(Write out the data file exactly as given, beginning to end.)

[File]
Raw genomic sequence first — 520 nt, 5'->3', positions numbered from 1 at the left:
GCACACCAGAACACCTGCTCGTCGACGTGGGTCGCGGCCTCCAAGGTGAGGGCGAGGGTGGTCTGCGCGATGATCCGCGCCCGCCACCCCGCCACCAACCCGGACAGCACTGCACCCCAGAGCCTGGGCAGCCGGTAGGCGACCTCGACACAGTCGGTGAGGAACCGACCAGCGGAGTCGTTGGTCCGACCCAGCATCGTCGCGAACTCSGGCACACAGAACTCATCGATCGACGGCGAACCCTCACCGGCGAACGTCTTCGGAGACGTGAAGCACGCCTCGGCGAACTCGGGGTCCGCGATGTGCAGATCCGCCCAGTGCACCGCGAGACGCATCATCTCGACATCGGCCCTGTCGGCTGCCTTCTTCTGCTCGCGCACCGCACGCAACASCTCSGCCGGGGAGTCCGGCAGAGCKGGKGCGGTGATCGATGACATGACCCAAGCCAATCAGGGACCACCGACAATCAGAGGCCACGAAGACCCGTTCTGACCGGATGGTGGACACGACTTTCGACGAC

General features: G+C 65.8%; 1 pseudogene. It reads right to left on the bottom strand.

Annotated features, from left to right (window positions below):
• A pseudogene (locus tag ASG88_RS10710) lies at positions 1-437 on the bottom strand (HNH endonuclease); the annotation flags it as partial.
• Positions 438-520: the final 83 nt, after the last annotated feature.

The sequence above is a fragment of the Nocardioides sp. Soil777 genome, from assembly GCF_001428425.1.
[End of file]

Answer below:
Raw genomic sequence first — 520 nt, 5'->3', positions numbered from 1 at the left:
GCACACCAGAACACCTGCTCGTCGACGTGGGTCGCGGCCTCCAAGGTGAGGGCGAGGGTGGTCTGCGCGATGATCCGCGCCCGCCACCCCGCCACCAACCCGGACAGCACTGCACCCCAGAGCCTGGGCAGCCGGTAGGCGACCTCGACACAGTCGGTGAGGAACCGACCAGCGGAGTCGTTGGTCCGACCCAGCATCGTCGCGAACTCSGGCACACAGAACTCATCGATCGACGGCGAACCCTCACCGGCGAACGTCTTCGGAGACGTGAAGCACGCCTCGGCGAACTCGGGGTCCGCGATGTGCAGATCCGCCCAGTGCACCGCGAGACGCATCATCTCGACATCGGCCCTGTCGGCTGCCTTCTTCTGCTCGCGCACCGCACGCAACASCTCSGCCGGGGAGTCCGGCAGAGCKGGKGCGGTGATCGATGACATGACCCAAGCCAATCAGGGACCACCGACAATCAGAGGCCACGAAGACCCGTTCTGACCGGATGGTGGACACGACTTTCGACGAC

General features: G+C 65.8%; 1 pseudogene. It reads right to left on the bottom strand.

Annotated features, from left to right (window positions below):
• A pseudogene (locus tag ASG88_RS10710) lies at positions 1-437 on the bottom strand (HNH endonuclease); the annotation flags it as partial.
• Positions 438-520: the final 83 nt, after the last annotated feature.

The sequence above is a fragment of the Nocardioides sp. Soil777 genome, from assembly GCF_001428425.1.